Update – 9/25/23
Looks like Unity got the message that their plans were poorly thought out. I still don’t trust them and neither do many other devs. At least this makes it more bearable to finish Razorlocks but I will still be exploring other engines for future projects. I don’t plan to return to selling on the Asset Store.
I have little to say about the Unity situation that hasn’t already been said. Through all the noise and potential misunderstandings there are some key distilled factors that make Unity’s stance untenable:
- For a published game there is a possible combination of installs and gross revenue that can result in Unity’s fee exceeding the revenue itself (e.g. mobile or F2P titles with sizeable, growing player bases over the long term that earn very little per user).
- This is because Unity thinks its makes sense to charge based on something that isn’t proportional to revenue—that being installs.
- Unity ultimately decides how many installs your game has, based on a “proprietary data model” that for all external parties is basically equivalent to Unity saying “we want this much” (NOT tracking actual installs, mind you since that isn’t practical).
- Unity thinks that they can freely change the terms of service for existing games, going so far as to remove previously established contradictory clauses.
Sure, most developers technically won’t be affected by this much at all, if at all (myself included). But the fact that any one of these points are valid is inexcusable.
Yes, we all know that Unity needs to earn more money from the engine itself in order to sustain it, but this is truly one of the most stupid and disrespectful ways they could have gone about it. If that could’ve meant paying royalties or a higher monthly subscription then fine, but don’t expect developers to put up with a magic number pulled out of god-knows-where on a regular basis that’s impossible to plan around. Even paying $0.20 per sale of a game would be very reasonable for any typical one-time purchase game that isn’t sold for less than a few bucks.
Side note: I haven’t felt compelled to pay for Plus or Pro ever since I bought a perpetual license back in the Unity 5 days and I’ve already put money in their pocket with my Asset Store run and the fact I used to work for them as a contractor through Accelerate Solutions, and I don’t really care about having the splash screen in my games since if a user sees it then they’ve already bought, downloaded, and launched the game which is the main hurdle and they probably won’t hit alt+F4 when they see the Unity logo (but with the new hysteria around the Unity runtime potentially acting as spyware, who knows?).
So what does this mean for my projects?
I’m ready to walk away from the engine, but in more of a “welp, I guess that’s it then” kind of way rather than filled with rage (even though I am quite angry about this). I’m going to be taking down Powerslide Kart Physics from the Asset Store very soon (I was already planning on doing this in the next few months since sales have pretty much stopped and I don’t want to support it anymore). Then after a short grace period I’ll make it open source as with my other assets.
For Razorlocks, I’ve put far too much work into the game to abandon it or switch engines. I’ve already been teetering on the edge of burnout so cutting back on scope and getting it out as soon as possible is really the only choice. I wanted it to have a charming story and more characters, but I just need to focus on building a handful of fun levels to exercise the core gameplay and refine the objectives a bit. Enough to at least justify charging $10 or so for it. Hopefully the fact it’s made with Unity doesn’t put off too many potential players. Love the feeling that my passion project is effectively dead in the water and most of my remaining motivation is from the sunk cost.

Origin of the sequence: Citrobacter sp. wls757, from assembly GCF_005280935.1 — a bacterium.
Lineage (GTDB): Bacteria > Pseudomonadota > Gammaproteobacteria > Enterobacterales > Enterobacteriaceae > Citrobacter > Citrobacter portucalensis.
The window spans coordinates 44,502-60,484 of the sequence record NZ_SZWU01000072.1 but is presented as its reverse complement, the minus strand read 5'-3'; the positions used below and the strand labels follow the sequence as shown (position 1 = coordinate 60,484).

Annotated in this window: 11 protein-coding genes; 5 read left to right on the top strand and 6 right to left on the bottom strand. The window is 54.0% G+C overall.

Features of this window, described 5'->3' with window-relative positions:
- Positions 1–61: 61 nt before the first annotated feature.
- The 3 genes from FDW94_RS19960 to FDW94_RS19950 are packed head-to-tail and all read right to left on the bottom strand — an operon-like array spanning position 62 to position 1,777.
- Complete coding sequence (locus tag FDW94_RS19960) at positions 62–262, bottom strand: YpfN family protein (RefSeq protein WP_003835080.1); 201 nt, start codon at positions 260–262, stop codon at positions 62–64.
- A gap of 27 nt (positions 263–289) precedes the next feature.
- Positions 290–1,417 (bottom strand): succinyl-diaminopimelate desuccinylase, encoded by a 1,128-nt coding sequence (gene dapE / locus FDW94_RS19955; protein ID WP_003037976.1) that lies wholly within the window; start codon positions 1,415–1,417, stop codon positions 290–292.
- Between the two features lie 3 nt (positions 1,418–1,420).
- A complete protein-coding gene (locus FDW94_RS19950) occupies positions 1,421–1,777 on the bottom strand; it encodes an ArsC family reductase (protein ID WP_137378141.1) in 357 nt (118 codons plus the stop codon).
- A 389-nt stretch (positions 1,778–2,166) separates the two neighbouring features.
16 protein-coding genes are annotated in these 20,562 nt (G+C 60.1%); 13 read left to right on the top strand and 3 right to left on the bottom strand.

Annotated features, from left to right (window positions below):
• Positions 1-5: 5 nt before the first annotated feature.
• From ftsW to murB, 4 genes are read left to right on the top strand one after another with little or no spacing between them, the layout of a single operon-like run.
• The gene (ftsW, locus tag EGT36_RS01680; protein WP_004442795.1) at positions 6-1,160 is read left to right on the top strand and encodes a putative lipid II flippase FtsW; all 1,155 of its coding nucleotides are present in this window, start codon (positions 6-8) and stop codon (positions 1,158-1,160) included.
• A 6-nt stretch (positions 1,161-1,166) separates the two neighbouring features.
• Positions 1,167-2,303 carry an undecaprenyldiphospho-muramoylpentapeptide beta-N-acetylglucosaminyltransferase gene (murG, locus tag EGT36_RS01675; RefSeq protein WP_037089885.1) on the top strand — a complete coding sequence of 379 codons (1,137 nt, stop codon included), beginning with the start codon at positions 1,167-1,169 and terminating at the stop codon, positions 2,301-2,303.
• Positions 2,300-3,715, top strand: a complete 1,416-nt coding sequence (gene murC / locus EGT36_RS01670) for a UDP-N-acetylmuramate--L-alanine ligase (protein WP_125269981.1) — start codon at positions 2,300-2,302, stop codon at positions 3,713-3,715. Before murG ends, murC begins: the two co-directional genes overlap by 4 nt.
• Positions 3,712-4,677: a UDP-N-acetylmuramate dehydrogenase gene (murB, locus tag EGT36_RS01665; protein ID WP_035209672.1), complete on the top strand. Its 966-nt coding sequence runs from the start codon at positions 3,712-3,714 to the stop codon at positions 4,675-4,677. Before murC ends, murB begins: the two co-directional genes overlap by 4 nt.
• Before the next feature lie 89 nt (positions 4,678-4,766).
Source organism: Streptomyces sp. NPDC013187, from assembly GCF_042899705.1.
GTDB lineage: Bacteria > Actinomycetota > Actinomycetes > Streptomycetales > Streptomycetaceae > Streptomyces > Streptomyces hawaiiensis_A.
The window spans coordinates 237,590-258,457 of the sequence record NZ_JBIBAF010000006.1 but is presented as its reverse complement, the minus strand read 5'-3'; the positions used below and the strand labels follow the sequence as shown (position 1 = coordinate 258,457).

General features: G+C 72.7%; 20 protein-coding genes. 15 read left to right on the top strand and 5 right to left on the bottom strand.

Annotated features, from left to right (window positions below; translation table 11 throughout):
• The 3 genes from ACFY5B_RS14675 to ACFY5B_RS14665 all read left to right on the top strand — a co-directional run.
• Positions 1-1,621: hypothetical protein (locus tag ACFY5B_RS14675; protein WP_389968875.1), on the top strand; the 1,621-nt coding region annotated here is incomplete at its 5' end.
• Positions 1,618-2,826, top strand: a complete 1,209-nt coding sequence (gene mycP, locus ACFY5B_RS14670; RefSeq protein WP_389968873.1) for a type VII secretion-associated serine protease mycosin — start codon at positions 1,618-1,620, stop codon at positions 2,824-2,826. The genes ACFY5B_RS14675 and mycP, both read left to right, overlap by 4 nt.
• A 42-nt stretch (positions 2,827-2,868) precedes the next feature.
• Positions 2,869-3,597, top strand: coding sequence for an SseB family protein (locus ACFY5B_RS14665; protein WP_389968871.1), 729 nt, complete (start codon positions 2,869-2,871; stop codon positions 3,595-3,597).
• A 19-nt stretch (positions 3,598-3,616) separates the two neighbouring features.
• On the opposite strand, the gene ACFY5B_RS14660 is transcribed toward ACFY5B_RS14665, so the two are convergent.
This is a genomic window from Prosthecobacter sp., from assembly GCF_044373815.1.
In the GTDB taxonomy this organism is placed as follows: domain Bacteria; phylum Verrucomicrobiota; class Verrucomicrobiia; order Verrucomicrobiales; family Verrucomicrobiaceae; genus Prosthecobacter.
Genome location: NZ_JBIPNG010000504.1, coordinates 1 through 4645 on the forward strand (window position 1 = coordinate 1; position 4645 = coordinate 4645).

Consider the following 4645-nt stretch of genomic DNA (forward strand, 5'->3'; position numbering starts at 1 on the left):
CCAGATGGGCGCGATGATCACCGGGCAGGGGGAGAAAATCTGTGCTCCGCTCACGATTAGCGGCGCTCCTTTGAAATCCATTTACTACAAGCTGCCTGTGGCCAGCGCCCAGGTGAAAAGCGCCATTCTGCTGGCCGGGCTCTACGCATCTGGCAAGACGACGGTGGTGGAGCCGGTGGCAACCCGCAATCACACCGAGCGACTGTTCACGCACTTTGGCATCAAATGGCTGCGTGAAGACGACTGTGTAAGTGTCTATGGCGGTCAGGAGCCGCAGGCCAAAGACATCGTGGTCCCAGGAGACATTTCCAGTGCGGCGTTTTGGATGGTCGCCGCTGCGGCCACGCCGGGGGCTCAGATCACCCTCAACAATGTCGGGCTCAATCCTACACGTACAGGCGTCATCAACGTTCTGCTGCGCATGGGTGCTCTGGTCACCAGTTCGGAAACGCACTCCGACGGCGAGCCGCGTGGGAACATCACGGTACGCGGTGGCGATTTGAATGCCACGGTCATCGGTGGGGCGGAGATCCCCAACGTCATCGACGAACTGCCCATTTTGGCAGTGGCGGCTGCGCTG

Anyways here’s a screenshot of progress on Runner’s Ridge. Most of the recent work has been on level design tools leveraging Megafiers 2 to create deformable level chunks that I can easily put together. I’m in the process of replacing all of the existing geometry which is why it looks mostly the same as before. Previously I experimented with using baked skinned meshes but that turned out to not be scalable for me.
I’m looking forward to getting to work on something else in a different engine since this project has been moving at a glacial pace and I don’t want to touch Unity more than I have to.
To put things into perspective with all of this, I’ve been using Unity since mid-2012 (when I was still in high school) and selling Unity assets since October 2013 (one month away from a decade!). I’ve been working on Razorlocks since August 2018 so almost half of my time has been with that project alone. It’s time to move on, which is sad since I’ve built my career and game dev skills around this engine like so many other disgruntled devs.
I’m not convinced Unreal is going to be a magic bullet like so many hopeful devs seem to think because I’ve actually tried it and it’s got its own share of quirks (it’s not a “blank canvas” in the way Unity is, or used to be). Blueprints become a nightmare to manage when you do anything complex (prepare to spend hours rearranging and grouping nodes if you weren’t vigilant while prototyping). And the engine is still owned by a large corporation that doesn’t care that much about you. I haven’t looked much into Godot yet but I get the impression it’s good for solo devs making simple games and I don’t have to worry about capitalistic BS (and it supports C#!!!!).
Minor unrelated gripe, but why does Unreal lock gravity to be straight up or down? Pointless shit like that grinds my gears and encapsulates what I don’t like about the engine. Unity exposes it as a vector and both engines use PhysX (I know Unreal is transitioning to Chaos). And yes applying an arbitrary custom gravity force is trivial, but again why have this restriction?